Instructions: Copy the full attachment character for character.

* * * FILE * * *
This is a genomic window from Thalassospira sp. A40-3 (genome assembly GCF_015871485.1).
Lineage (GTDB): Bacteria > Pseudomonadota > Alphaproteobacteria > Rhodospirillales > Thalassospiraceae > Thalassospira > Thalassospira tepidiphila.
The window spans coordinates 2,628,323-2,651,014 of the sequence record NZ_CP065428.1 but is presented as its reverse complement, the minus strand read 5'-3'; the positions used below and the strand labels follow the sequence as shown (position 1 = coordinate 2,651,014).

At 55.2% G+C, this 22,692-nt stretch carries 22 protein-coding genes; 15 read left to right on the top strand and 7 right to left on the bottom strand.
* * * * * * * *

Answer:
This is a genomic window from Thalassospira sp. A40-3 (genome assembly GCF_015871485.1).
Lineage (GTDB): Bacteria > Pseudomonadota > Alphaproteobacteria > Rhodospirillales > Thalassospiraceae > Thalassospira > Thalassospira tepidiphila.
The window spans coordinates 2,628,323-2,651,014 of the sequence record NZ_CP065428.1 but is presented as its reverse complement, the minus strand read 5'-3'; the positions used below and the strand labels follow the sequence as shown (position 1 = coordinate 2,651,014).

At 55.2% G+C, this 22,692-nt stretch carries 22 protein-coding genes; 15 read left to right on the top strand and 7 right to left on the bottom strand.